Twenty five years ago, when Shadi Ghadirian decided to pursue photography, she believed it to be a “quick” medium. “You push the button, and the art is ready,” she jokes. In the decades since, she has painstakingly chronicled the transition of life for women in Iran, lending her incisive and ironic perspective to document her country’s shift towards modernity.
Her 1998 series, Qajar, consists of women posing in locales and garb typical of the Qajar dynasty (which ruled from 1789 to 1925), but featuring modern objects such as sunglasses, bicycles and helmets.
She is, however, quick to point out that her art is not primarily political. “I am an artist, not an ambassador of the country,” she says, conceding that one of art’s functions is to help make sense of politics. “When we open our eyes in the morning to see the news and the things that happen, it can and should be explained better through art.”
Ghadirian’s ctrl+alt+del series, which will be on display at the Chennai Photo Biennale this year, is a photographer’s reflection on how people are left with no choice but to embrace (in varying degrees) technological changes. Body parts are juxtaposed against the all-too familiar icons from a computer’s desktop. “When I started the series, I was pregnant. Everybody told me I shouldn’t use the cell phone or computer because it would be dangerous for both me and the baby,” she reveals. But making those changes was not possible, given that a large part of her professional life involved working on the computer. This paradoxical and complex relationship with technology forms the theme of her series.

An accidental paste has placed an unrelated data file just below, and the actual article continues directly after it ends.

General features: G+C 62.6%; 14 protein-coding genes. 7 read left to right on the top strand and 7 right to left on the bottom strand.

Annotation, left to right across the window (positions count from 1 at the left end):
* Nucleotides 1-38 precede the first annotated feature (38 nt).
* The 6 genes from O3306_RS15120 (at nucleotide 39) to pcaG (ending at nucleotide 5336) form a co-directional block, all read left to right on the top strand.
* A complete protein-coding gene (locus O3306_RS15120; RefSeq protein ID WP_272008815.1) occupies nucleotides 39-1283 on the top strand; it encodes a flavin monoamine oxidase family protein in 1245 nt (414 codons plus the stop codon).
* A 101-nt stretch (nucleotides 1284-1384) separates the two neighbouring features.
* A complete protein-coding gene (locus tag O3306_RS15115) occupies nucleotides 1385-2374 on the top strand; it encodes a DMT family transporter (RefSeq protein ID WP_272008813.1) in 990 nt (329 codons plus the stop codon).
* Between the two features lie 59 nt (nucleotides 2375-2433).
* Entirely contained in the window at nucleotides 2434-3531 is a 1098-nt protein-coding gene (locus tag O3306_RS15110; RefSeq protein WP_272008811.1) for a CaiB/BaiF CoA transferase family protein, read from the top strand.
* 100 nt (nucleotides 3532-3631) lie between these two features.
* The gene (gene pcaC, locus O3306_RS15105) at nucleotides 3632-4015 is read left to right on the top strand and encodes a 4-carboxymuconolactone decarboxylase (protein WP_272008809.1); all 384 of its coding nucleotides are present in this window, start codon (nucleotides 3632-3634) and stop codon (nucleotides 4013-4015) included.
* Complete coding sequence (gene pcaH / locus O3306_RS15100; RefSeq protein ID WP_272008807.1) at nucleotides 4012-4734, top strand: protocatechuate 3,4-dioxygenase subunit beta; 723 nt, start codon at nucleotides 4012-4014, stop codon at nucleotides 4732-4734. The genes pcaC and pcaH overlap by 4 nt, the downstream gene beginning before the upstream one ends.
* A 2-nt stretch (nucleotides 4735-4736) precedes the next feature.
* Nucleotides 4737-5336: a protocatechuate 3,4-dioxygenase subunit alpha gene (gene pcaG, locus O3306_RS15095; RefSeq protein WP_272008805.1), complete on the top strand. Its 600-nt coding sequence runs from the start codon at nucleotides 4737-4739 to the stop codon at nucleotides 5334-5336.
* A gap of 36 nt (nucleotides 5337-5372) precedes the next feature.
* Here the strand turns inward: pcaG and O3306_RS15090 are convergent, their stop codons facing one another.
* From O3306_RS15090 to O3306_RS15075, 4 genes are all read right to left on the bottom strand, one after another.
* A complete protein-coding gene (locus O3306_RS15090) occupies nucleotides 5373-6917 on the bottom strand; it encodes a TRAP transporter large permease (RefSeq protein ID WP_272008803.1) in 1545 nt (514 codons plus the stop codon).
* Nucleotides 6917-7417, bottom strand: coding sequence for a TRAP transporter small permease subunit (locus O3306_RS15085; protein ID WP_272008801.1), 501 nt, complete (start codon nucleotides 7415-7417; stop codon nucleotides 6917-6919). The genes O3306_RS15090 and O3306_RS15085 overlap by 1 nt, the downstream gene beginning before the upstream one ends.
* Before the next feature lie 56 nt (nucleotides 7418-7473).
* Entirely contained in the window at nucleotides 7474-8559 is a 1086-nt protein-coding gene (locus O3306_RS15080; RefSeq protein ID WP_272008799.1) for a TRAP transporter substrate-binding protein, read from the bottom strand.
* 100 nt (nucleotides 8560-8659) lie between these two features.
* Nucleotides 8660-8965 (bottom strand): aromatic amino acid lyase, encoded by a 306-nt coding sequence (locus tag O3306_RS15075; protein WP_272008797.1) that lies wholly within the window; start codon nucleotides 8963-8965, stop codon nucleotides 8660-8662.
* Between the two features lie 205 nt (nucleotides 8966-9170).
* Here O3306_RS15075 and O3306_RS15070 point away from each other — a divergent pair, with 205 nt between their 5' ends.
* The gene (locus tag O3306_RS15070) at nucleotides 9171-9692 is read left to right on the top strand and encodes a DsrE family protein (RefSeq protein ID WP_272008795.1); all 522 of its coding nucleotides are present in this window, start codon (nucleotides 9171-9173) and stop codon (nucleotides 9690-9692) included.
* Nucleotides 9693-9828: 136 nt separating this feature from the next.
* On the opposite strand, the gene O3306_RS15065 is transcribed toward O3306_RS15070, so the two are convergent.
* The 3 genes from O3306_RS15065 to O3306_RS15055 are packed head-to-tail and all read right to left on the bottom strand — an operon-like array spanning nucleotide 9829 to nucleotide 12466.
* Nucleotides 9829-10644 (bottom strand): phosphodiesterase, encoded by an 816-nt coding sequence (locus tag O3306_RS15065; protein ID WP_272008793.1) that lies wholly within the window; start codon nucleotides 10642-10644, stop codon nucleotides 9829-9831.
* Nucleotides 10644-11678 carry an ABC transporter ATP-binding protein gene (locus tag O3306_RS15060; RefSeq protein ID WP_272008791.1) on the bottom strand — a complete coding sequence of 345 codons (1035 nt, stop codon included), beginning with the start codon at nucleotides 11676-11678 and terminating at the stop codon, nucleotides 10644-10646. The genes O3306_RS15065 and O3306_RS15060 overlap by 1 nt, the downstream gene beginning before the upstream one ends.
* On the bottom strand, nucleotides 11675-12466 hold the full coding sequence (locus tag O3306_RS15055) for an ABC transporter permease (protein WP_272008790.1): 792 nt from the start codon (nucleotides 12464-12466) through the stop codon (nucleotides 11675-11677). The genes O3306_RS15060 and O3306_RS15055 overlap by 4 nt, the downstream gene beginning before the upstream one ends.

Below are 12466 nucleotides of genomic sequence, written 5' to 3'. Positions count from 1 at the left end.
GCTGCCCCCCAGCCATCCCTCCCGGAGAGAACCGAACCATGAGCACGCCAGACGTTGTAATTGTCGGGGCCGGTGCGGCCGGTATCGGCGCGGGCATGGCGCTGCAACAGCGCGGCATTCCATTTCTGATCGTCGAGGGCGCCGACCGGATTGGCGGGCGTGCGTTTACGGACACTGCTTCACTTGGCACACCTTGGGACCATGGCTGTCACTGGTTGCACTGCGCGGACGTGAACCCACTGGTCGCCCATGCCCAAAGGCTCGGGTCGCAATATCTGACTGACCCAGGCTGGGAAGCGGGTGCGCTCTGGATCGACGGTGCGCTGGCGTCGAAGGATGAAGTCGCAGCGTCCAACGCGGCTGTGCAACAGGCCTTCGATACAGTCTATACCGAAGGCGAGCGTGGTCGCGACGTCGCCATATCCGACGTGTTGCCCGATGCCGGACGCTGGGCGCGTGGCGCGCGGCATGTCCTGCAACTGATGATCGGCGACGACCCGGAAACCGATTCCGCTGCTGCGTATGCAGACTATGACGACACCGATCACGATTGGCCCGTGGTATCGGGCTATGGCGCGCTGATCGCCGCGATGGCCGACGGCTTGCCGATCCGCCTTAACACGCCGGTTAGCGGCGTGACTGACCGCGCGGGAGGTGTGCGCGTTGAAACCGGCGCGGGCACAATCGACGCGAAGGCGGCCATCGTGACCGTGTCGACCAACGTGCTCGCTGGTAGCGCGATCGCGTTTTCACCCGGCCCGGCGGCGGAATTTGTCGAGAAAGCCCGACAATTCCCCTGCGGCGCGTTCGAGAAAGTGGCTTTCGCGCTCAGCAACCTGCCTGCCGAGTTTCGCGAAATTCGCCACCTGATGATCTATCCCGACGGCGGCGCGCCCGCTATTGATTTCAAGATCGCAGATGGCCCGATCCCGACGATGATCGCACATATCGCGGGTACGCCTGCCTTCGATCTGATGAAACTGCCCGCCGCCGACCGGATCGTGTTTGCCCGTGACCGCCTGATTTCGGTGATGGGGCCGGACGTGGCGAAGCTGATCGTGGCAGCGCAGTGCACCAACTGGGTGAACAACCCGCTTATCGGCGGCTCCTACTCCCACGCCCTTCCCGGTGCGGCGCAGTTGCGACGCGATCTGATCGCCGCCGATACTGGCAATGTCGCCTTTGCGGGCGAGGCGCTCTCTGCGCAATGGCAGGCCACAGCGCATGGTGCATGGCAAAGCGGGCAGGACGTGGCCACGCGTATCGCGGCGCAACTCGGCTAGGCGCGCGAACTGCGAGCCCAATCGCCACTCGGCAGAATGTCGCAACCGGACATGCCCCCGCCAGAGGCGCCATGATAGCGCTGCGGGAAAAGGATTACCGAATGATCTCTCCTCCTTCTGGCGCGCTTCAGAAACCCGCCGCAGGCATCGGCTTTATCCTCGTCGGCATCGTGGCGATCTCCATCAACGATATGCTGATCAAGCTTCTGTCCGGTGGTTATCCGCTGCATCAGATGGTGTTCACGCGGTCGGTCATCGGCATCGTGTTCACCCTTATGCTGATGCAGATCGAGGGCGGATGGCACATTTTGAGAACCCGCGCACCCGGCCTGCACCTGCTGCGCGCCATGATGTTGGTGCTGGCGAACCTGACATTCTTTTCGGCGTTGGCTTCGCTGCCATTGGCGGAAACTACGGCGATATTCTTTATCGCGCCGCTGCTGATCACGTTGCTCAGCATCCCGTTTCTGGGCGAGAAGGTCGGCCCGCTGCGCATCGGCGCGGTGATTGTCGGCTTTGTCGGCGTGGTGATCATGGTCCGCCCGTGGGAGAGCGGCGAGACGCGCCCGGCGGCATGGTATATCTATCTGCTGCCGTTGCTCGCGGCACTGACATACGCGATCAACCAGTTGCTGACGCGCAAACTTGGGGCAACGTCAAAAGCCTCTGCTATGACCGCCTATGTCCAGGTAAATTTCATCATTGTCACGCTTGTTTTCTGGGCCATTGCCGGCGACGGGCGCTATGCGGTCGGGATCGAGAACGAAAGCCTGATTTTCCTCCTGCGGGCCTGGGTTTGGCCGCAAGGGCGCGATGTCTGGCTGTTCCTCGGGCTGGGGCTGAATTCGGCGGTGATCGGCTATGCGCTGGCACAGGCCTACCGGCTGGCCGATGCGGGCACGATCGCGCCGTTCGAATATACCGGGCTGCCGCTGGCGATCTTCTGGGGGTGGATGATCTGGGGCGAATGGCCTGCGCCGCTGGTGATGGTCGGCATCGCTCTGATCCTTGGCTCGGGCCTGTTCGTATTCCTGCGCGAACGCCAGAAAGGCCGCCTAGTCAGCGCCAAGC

Her wry perspective and humorous outlook has won Ghadirian much acclaim. In addition to working at Tehran’s Museum of Photography (Akskhaneh Shahr), her photographs have been exhibited at the Victoria and Albert Museum in London and the Smithsonian in Washington DC, among others. Her work, she says, is like a mirror of her life. “Whatever has happened to me — you can see that in my stories.”
The voice within
Close to home, Ghadirian says, is where her inspiration stems from. “I didn’t search for the subject and the ideas for my art from outside, but always listened to the inner voice. Everything else follows.”
After the Chennai Photo Biennale, the photographer will host a retrospective exhibition in Iran, looking back on her decades-long attempt to give the country’s women an authentic artistic platform.
For more details about the Chennai Photo Biennale (February 22 to March 24), visit chennaiphotobiennale.com.